The Revenant (2016) Review

The Revenant

Alejandro González Iñárritu’s latest offering sees yet another story ‘based on true events’ brought to life on the big screen. This time it’s ‘inspired by’ the true story of frontiersman and fur trapper Hugh Glass.

When their expedition is attacked, a US Army-sponsored fur trapping party look to experienced frontiersman Hugh Glass (Leonardo DiCaprio) to get them safely home. But when Hugh is mauled by a bear his injuries and with the harsh winter terrain against them, the party is forced to split up, leaving Glass and his son in the care of John Fitzgerald (Tom Hardy) and young Jim Bridger (Will Poulter). But Fitzgerald has his own agenda and, having murdered Glass’ son, tricks Bridger into leaving Glass to perish. Betrayed and left to die, Glass must traverse the hostile landscape, overcoming predators, hostile natives and the elements to take his revenge.

Iñárritu’s film is undeniably beautiful to look at. The decision to film only using natural light may cause a few exposure issues in the early heavily wooded scenes of the film but it’s generally a triumph, shot after magnificent shot looking like a lavish nature documentary –  a credit to cinematographer Emmanuel Lubezki. Unfortunately, the exquisite nature photography is frequently interrupted by a harsh, grisly and sadistic Western. The film doesn’t pull any punches when it comes to the violence and injury detail of early 19th-century combat. There’s a similarly gritty realism brought to bear on the unrelenting harshness of daily life and the survivalist existence of the trappers and tribespeople is explored to a degree which would give even Ray Mears pause for thought, even if its dedication to unremitting seriousness sometimes tipped the audience I saw it with into uncomfortable laughter. “The Revenant” is nature red in tooth and claw and the savagery isn’t just contained to or inflicted on the animal kingdom. There’s a vicious streak running through the film which revels in the blood and guts, almost fetishizing the brutality, violence and butchery.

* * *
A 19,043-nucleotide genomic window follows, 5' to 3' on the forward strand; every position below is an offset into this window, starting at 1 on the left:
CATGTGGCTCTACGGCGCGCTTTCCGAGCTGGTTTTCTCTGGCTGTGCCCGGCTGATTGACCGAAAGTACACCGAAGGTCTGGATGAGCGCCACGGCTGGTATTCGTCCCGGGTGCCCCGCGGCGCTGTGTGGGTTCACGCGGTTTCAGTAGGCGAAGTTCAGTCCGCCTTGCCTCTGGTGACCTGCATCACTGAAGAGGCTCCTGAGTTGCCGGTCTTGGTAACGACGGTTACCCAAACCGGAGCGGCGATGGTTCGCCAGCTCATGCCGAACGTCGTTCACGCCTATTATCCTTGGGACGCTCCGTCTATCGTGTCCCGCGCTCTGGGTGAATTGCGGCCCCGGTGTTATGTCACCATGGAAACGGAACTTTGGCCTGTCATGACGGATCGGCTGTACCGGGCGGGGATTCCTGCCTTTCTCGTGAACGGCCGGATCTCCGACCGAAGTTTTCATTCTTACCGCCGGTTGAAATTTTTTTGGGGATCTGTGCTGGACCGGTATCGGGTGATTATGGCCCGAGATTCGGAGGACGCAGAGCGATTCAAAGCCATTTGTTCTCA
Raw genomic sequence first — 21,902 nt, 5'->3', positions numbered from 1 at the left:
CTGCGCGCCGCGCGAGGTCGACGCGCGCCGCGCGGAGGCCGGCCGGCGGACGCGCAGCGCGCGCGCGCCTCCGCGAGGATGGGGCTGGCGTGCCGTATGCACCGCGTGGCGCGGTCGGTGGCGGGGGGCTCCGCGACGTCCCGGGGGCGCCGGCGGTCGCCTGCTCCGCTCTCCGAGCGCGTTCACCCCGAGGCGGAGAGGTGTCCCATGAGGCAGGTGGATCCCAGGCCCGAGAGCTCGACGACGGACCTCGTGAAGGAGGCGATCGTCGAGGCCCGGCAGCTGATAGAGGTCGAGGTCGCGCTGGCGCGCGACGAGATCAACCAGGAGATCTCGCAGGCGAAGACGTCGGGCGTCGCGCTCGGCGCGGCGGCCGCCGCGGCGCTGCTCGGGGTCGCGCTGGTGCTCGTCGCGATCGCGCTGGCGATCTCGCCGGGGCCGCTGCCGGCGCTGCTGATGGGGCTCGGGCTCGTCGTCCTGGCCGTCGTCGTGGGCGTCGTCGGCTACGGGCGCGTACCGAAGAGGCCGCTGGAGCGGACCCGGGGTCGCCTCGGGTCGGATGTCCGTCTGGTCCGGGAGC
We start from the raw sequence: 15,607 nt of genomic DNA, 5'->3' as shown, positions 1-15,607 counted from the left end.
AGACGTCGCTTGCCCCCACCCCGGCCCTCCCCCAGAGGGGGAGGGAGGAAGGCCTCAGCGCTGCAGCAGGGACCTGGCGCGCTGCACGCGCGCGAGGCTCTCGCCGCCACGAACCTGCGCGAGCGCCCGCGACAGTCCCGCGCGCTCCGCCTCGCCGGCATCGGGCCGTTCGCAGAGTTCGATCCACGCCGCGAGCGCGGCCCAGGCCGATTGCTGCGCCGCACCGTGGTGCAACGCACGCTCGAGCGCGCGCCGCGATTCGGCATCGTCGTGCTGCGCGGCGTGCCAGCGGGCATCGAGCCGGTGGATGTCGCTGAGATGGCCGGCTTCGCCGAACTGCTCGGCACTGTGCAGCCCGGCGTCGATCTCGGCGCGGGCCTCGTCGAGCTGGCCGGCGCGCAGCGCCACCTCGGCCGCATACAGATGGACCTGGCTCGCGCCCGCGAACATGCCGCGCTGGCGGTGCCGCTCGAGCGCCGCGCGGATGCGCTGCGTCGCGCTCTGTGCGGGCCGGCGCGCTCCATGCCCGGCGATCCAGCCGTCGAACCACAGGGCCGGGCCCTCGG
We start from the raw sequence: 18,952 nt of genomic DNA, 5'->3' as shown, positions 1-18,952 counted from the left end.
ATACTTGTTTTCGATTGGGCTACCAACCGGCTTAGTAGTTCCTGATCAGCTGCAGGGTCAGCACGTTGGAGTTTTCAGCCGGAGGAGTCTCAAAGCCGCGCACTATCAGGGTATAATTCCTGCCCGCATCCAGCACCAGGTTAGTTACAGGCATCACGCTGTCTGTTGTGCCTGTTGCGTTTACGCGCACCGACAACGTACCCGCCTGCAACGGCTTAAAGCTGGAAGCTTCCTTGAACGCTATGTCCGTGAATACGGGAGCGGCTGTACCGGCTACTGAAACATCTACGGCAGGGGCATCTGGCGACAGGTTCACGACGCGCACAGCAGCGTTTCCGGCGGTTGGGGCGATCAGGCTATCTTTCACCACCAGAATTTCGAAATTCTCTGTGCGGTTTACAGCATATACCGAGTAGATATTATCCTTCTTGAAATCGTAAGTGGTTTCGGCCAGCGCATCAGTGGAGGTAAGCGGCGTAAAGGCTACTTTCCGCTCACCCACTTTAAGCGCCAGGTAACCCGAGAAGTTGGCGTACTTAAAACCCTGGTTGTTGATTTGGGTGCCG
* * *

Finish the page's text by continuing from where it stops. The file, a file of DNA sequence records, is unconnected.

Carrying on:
The grubby and hirsute cast are largely indistinguishable and eminently disposable to arrow, bullet or axe apart from the four principal performers. While Tom Hardy – who debuts his latest unintelligible mumble/growl vocal performance – and DiCaprio are likely to get the lion’s share of the notices, it’s two of the supporting actors who give the more interesting performances. Will Poulter is excellent as the young Jim Bridger, a frontiersman who will go on to create his own legend while Domhnall Gleeson is almost unrecognisable as the gruff and world-wearily authoritative Captain Henry – a world away from his previous whimsical roles in such fare as “About Time” and “Frank” or his scenery-chewing grandstanding in “Star Wars: The Force Awakens”.